Story image

$250,000 up for grabs in Microsoft's latest Windows Bounty Program

31 Jul 2017

Microsoft is offering up to US$250,000 (NZ$332,668/AU$313,047) in a new bug bounty program focused exclusively on ironing out the kinks in Windows 10. This time there’s a bigger payout for the Hyper-V bounty.

Last week the company launched the Windows Bounty Program, which includes all aspects of the Windows Insider Preview, as well as Hyper-V, Mitigation bypass, Windows Defender Application Guard and Microsoft Edge.

Microsoft says the program is ‘in the spirit of maintaining a high security bar in Windows’, and complements the company’s long list of defence technologies such as DEP, ASLR, CFC, CIG, ACG, Device Guard, Credential Guard and Windows Defender Application Guard.

The new bug bounty program aims to catch any critical or important remote code execution (RCE), privilege elevation or design flaws that compromise users’ security and privacy.’

However, if anyone discovers a vulnerability that Microsoft has already found, the bounty equated to 10% of the highest amount they could have received. In the case of a Hyper-V bounty ($US250,000), researchers would receive a payout of $25,000 if they found a RCE.

Microsoft has conducted several bounties since 2013, which reflects the changing nature of vulnerabilities and priorities in different points in time.

“Microsoft strongly believes in the value of the bug bounties, and we trust that it serves to enhance our security capabilities,” the company says.

There are also outstanding bounty programs for .NET and cloud applications, worth up to US$15,000 (NZ$19,960/AU$18,782).

Microsoft says that all security bugs are important, and users should report those bugs to secure@microsoft.com via Coordinated Vulnerability Disclosure (CVD) policy.

Interested researchers can also check out Bugcrowd’s list of current bug bounty programs from platforms such as Atlassian, Avira, Centrify, Cylance, HubSpot and 1Password.

However, bug bounty programs may not be alluring enough for some – recent reports suggest that Google’s bug bounties are not doing so well. Earlier this year the company’s Project Zero hacking contest failed to reward a single prize, despite rewards of up to US$200,000.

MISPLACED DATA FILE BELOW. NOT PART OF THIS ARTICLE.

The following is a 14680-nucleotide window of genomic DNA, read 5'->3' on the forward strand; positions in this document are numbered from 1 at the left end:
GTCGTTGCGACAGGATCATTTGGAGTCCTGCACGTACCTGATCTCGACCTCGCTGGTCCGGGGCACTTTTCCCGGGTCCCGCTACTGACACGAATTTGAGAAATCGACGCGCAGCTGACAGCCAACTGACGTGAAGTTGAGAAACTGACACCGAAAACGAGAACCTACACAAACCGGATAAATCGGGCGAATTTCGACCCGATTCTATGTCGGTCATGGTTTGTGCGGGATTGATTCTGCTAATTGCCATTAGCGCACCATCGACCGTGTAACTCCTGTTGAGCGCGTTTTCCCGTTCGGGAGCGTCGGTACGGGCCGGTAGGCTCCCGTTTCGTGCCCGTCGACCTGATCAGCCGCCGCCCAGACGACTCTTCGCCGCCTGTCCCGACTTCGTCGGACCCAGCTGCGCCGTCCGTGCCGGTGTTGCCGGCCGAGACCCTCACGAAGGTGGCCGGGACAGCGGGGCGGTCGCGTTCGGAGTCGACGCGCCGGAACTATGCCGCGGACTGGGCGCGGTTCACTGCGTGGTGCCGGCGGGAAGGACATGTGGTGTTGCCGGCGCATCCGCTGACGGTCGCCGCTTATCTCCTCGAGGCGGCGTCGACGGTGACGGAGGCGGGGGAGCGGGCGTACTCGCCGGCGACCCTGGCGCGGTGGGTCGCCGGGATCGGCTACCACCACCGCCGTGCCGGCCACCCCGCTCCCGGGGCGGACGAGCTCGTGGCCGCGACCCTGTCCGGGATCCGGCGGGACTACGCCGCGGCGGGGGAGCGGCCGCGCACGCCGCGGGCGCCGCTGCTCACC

In the contest, there were no valid entries or bugs - instead there was just spam and entries that did not resemble what the company was after. Read more here. 

Microsoft’s bug bounty categories are below.

Kinetica launches a new active analytics platform
"With the platform now powered by NVIDIA DGX-2, customers can build smart analytical applications that combine historical data analytics and ML-powered analytics."
Avi Networks: Using visibility to build trust
Visibility, also referred to as observability, is a core tenet of modern application architectures for basic operation, not just for security.
Zoom’s new Rooms and Meetings features
Zoom has released information about the upcoming releases for its Rooms and Meeting offerings for 2019.
Aussie company set to democratise direct-to-orbit IoT access
Adelaide-based Myriota has released a developer toolkit that has been trialled and tested by a smart waste management platform.
Dynatrace takes pole position in APM Magic Quadrant
It placed highest on Ability to Execute and furthest on Completeness of Vision in the 2019 Quadrant for Application Performance Monitoring (APM).
HCL and Xerox expand strategic partnership
Under the terms of the agreement, HCL will manage portions of Xerox’s shared services, including global administrative and support functions.
Avaya expands integration with Google Cloud AI
This includes embedding Google’s machine learning within conversation services for the contact centre, enabling integration of AI capabilities.
Inspur announces AI edge computing server with NVIDIA GPUs
“The dynamic nature and rapid expansion of AI workloads require an adaptive and optimised set of hardware, software and services for developers to utilise as they build their own solutions."